Act One: It’s 10:00 am in an apartment on the Southside of Chicago. A family of four, mom, dad, two adopted Vietnamese four-year olds, prepares for a houseful of guests who want to celebrate Tet with them. The house has been cleaned, pho broth has been made the night before and the house smells of ginger, cinnamon, and a host of spices. Decorations are up, the tree has been readied, and it is just a matter of time before the doorbell rings.
Off stage, sobbing can be heard. We wonder how this can be, in a house full of light, energy and readiness.
Mom doesn’t speak of it yet, or directly, but she longs for her son, Declan, who cannot be at this party, or any. In a strange twist of fate, had it not been for his death, Mom and Dad might not have so firmly trodden the path to adoption. The complexities of longing for what has been lost are tied irrevocably to what has come from loss — two more lives bound with ours.
While Dad holds Mom, Gorilla Girl sweetly smiles and waves.
Gorilla Girl: Mommy, are you sad?
Mom: Yes, for now.
Gorilla Girl: We will have the party soon, and you will be happy.
Act Two: The door bell rings, and squeals of delight accompany the bounding feet that head toward the door. Old and new friends, some with adopted children from Vietnam, greet us. Several four-year olds play trains, superheroes, mailboxes, and other make-believe games in the basement while parents take a few moments to eat, talk and plan — gasp — an outing without children. The early verdicts come in regarding the pho.
AM: Wow, impressive. I had planned to make all kinds of things before the kid, but now, it seems impossible.
HT: This is really good, I didn’t know you cooked.
Mom: I’ll admit it, I am damn proud of the pho. No humility here when it comes to cooking stuff that you are allowed to char over an open flame!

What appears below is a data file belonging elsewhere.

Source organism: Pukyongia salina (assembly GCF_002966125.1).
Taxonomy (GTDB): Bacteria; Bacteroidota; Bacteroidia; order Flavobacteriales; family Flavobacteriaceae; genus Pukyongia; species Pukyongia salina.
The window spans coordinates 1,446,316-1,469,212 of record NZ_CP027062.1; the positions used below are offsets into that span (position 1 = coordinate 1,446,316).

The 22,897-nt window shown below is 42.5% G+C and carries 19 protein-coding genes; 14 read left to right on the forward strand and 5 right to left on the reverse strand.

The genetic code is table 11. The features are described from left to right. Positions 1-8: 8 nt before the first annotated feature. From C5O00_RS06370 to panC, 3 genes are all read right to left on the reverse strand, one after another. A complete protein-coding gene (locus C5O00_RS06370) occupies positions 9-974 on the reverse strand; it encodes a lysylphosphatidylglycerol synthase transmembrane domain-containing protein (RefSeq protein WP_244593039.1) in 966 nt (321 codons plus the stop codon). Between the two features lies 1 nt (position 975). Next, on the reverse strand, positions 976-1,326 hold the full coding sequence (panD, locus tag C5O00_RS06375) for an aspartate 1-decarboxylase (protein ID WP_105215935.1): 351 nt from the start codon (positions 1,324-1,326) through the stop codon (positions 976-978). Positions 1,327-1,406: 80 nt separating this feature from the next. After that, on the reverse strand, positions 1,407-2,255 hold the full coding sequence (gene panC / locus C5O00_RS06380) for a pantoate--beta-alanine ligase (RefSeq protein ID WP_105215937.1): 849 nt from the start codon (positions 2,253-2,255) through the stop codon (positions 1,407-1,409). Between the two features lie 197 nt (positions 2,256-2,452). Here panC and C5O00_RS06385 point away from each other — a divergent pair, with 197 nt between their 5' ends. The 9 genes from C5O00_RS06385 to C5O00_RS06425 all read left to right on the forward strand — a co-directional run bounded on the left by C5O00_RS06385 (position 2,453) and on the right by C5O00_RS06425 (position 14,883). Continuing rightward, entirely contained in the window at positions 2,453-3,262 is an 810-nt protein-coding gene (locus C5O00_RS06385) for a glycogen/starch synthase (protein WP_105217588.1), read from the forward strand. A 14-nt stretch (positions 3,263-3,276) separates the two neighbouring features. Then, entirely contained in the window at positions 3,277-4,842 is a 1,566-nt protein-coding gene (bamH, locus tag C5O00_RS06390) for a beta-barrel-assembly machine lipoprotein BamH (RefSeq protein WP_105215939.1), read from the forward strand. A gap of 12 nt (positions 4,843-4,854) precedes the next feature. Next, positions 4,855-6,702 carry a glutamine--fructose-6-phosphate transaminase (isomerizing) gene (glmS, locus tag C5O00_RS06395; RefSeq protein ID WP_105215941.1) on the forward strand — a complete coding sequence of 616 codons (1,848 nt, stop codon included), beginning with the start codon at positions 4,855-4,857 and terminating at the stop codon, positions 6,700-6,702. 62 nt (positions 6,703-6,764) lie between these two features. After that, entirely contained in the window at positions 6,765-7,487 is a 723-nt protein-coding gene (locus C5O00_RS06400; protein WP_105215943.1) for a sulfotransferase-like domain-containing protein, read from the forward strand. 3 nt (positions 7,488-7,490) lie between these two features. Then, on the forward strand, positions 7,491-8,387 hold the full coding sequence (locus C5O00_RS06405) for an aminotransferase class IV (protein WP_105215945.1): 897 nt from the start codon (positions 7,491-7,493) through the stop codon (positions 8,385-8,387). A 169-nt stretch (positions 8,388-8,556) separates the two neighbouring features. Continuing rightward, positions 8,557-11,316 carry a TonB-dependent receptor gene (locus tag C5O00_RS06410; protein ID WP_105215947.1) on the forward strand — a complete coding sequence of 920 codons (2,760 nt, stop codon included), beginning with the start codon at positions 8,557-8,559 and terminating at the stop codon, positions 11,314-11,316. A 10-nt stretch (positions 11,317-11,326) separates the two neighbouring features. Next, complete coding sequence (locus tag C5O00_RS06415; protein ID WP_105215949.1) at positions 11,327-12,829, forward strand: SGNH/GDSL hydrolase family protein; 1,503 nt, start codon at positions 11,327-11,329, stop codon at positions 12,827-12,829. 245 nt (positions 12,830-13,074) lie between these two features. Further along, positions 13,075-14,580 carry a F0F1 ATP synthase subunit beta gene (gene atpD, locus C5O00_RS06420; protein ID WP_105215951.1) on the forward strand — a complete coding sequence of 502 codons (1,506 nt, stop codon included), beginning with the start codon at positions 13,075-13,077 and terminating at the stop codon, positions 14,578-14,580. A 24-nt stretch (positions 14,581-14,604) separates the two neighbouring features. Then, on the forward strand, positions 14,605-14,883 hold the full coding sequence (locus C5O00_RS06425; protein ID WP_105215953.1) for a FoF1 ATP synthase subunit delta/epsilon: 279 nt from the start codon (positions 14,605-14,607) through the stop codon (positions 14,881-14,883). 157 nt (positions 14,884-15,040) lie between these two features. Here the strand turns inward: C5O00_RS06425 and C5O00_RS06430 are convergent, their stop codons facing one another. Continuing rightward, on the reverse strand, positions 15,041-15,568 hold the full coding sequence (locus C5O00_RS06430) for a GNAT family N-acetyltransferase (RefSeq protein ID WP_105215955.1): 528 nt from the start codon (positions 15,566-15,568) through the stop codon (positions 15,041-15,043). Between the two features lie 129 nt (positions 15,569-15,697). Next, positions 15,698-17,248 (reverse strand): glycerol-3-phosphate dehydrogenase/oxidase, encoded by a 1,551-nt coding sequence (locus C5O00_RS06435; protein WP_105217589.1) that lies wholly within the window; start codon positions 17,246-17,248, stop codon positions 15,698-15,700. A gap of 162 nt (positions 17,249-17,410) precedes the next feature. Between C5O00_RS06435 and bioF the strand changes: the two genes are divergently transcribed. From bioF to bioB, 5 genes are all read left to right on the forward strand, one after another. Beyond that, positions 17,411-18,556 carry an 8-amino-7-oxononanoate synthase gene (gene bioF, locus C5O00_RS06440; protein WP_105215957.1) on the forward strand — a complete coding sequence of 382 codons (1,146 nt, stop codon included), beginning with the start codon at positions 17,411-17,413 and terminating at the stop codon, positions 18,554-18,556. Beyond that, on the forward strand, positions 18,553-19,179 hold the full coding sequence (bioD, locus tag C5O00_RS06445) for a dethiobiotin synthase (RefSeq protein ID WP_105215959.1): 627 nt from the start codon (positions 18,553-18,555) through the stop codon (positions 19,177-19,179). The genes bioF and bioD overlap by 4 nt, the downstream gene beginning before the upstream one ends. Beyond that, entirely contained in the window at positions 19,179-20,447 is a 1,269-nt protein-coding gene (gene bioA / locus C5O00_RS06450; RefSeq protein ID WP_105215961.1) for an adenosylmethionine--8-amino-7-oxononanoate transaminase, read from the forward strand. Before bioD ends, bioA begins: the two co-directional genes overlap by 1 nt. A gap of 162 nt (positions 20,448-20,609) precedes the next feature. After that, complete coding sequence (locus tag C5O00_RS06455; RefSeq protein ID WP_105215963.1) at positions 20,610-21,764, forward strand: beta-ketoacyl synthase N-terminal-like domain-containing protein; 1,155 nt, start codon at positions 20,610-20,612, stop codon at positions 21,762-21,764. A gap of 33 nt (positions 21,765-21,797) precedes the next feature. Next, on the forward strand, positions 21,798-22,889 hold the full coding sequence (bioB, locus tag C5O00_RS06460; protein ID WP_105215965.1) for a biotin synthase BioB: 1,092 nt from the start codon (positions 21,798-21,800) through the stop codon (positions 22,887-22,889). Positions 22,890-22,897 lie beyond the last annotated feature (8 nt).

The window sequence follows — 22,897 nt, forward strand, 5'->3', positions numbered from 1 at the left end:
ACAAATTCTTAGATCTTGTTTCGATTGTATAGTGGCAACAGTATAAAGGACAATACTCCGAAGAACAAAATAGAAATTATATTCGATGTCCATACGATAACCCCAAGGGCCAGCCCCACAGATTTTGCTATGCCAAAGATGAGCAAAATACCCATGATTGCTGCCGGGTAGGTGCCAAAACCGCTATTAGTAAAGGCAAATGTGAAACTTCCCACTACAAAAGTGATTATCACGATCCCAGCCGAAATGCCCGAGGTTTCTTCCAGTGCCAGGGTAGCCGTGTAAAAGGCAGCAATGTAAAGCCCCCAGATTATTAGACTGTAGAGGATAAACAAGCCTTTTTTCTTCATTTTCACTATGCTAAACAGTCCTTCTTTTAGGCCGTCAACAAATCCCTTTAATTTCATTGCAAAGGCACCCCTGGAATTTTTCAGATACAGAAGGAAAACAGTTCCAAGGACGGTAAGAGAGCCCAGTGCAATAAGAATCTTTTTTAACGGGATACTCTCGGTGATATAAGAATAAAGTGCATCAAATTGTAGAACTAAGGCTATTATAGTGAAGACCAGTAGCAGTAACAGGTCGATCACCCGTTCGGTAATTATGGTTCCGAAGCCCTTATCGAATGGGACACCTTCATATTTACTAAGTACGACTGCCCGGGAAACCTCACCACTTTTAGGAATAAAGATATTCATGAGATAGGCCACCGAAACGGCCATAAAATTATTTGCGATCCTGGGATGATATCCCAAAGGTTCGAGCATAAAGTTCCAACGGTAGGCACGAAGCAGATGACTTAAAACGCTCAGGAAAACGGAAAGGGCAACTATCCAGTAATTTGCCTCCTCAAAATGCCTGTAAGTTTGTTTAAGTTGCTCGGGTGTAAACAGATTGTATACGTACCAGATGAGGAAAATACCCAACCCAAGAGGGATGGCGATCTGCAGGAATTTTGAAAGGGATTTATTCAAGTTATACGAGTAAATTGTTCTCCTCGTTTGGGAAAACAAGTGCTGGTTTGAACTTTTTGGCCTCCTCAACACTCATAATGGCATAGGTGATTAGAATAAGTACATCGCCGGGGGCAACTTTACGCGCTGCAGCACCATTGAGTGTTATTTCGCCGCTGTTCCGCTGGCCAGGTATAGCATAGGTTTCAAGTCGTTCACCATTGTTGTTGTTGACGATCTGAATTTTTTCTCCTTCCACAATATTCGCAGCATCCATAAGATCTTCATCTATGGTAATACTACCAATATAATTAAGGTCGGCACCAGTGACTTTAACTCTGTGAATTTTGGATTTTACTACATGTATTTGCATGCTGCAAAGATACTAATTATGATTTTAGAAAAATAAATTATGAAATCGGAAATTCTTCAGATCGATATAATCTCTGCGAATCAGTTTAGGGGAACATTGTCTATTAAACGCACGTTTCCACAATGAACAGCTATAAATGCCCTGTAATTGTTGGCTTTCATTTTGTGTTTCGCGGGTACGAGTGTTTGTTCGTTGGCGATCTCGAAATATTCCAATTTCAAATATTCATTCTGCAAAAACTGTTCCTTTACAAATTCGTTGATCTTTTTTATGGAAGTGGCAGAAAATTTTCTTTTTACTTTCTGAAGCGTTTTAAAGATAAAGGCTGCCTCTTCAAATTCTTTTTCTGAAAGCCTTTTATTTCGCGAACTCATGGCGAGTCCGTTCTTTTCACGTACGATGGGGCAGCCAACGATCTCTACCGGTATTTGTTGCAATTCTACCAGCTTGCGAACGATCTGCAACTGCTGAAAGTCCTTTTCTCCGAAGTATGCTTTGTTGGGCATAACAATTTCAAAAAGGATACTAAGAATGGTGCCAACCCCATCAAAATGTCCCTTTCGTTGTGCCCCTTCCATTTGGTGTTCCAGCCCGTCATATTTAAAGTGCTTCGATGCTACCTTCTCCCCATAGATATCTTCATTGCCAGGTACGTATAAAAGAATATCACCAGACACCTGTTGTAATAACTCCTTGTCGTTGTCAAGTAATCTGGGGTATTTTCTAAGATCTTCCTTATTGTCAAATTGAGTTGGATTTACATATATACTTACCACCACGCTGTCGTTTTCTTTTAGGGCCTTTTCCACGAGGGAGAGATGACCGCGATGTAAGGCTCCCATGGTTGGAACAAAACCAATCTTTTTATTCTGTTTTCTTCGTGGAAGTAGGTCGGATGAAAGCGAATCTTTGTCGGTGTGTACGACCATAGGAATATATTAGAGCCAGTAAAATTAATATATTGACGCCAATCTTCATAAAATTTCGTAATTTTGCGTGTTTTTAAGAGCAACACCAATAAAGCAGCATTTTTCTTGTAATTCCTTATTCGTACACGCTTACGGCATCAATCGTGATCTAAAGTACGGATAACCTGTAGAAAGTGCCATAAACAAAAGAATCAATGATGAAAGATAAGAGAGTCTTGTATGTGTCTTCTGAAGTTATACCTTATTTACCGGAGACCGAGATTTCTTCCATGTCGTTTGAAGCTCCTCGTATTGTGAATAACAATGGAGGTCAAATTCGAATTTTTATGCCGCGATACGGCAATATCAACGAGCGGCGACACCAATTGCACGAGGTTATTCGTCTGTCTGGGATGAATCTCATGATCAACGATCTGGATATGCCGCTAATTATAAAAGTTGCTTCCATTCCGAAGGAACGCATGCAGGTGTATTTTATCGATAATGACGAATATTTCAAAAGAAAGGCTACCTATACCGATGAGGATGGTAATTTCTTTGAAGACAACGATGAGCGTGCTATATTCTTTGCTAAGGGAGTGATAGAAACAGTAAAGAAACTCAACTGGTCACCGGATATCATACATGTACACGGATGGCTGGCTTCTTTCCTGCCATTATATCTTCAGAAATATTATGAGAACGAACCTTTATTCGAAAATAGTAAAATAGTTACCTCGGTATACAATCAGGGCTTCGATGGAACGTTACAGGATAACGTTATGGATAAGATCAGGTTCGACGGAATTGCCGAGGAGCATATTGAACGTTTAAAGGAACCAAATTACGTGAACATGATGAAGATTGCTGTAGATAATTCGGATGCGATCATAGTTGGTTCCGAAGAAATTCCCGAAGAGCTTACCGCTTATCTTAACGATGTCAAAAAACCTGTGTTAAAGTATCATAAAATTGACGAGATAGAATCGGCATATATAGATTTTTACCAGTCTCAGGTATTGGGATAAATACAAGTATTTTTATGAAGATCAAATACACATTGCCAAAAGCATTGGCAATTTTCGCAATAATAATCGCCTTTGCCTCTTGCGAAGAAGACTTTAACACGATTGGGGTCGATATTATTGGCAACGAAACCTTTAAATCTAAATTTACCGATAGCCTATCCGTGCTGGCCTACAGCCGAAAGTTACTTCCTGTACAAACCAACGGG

Act Three: Colleagues and friends arrive with many children in tow. The house fills with the resounding cacophony that one party-goer aptly noted in her own rendition of the party. More eating, more children running, but more importantly, connections between colleagues and friends. Gorilla Girl and her classmate play hide and seek with the decorative umbrella. Monkey Man settles in to his bowl of pho with absolute delight.
JB: That is how we were meant to eat pho. It is pure ecstasy.
Act Four: As some of the children, colleagues, and friends make an exit, family members arrive, trickling in with six packs of beer, cakes, presents, more wine. We can tell that things are going to get even more interesting. The crowd settles in for the night, and story telling begins.
TM: The best was when he was leaning up against the wall so he wouldn’t fall, yelling like a preacher man, waving his fingers to the beat, calling her Ms. So-bri-ety.
Gorilla Girl reaches her limit, and she crawls under the coffee table, closes her eyes and falls fast asleep, while music is blaring, and feet are stomping.
Monkey Man sheds his pants, and joins the dance party.
Act Five: The house is quiet again. Empty wine bottles and beer bottles litter the counters. The Hell money has been burnt, and ancestors have been honored. The food is all but gone, and thanks to KDM’s efforts, the kitchen has been made less of a shambles.
Mom and dad on the couch, exhausted but more complete than when the day started.
It is funny how these things work — a day filled with joy, celebration and connection started with loss and longing. Even though longing remains, the connections that are forged when we are at our most celebratory must be at the root of our survival as a species. How else to explain the universality of traditions that gather us together to revel in today while we pay homage to what has been and look toward the New Year with expectations, good will, and promise.